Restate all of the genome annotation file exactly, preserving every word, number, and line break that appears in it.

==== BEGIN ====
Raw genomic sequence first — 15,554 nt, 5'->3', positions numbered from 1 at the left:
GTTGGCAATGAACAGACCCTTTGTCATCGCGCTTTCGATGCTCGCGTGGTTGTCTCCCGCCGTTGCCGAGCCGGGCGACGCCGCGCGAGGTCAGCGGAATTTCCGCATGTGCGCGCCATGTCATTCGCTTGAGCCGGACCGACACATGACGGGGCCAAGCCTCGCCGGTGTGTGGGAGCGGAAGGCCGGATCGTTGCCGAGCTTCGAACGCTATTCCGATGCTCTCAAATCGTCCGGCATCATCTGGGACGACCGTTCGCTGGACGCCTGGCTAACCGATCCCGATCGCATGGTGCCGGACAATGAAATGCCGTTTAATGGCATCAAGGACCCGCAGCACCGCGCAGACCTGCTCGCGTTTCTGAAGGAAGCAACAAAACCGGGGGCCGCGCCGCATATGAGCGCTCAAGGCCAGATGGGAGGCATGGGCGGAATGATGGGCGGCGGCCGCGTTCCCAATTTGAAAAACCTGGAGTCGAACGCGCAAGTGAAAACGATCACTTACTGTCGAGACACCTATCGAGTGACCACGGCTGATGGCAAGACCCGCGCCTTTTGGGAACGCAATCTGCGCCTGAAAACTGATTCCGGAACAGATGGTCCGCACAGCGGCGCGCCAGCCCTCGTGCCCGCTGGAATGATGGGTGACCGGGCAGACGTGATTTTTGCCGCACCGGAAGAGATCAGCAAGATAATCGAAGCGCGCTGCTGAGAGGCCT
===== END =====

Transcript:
Raw genomic sequence first — 15,554 nt, 5'->3', positions numbered from 1 at the left:
GTTGGCAATGAACAGACCCTTTGTCATCGCGCTTTCGATGCTCGCGTGGTTGTCTCCCGCCGTTGCCGAGCCGGGCGACGCCGCGCGAGGTCAGCGGAATTTCCGCATGTGCGCGCCATGTCATTCGCTTGAGCCGGACCGACACATGACGGGGCCAAGCCTCGCCGGTGTGTGGGAGCGGAAGGCCGGATCGTTGCCGAGCTTCGAACGCTATTCCGATGCTCTCAAATCGTCCGGCATCATCTGGGACGACCGTTCGCTGGACGCCTGGCTAACCGATCCCGATCGCATGGTGCCGGACAATGAAATGCCGTTTAATGGCATCAAGGACCCGCAGCACCGCGCAGACCTGCTCGCGTTTCTGAAGGAAGCAACAAAACCGGGGGCCGCGCCGCATATGAGCGCTCAAGGCCAGATGGGAGGCATGGGCGGAATGATGGGCGGCGGCCGCGTTCCCAATTTGAAAAACCTGGAGTCGAACGCGCAAGTGAAAACGATCACTTACTGTCGAGACACCTATCGAGTGACCACGGCTGATGGCAAGACCCGCGCCTTTTGGGAACGCAATCTGCGCCTGAAAACTGATTCCGGAACAGATGGTCCGCACAGCGGCGCGCCAGCCCTCGTGCCCGCTGGAATGATGGGTGACCGGGCAGACGTGATTTTTGCCGCACCGGAAGAGATCAGCAAGATAATCGAAGCGCGCTGCTGAGAGGCCT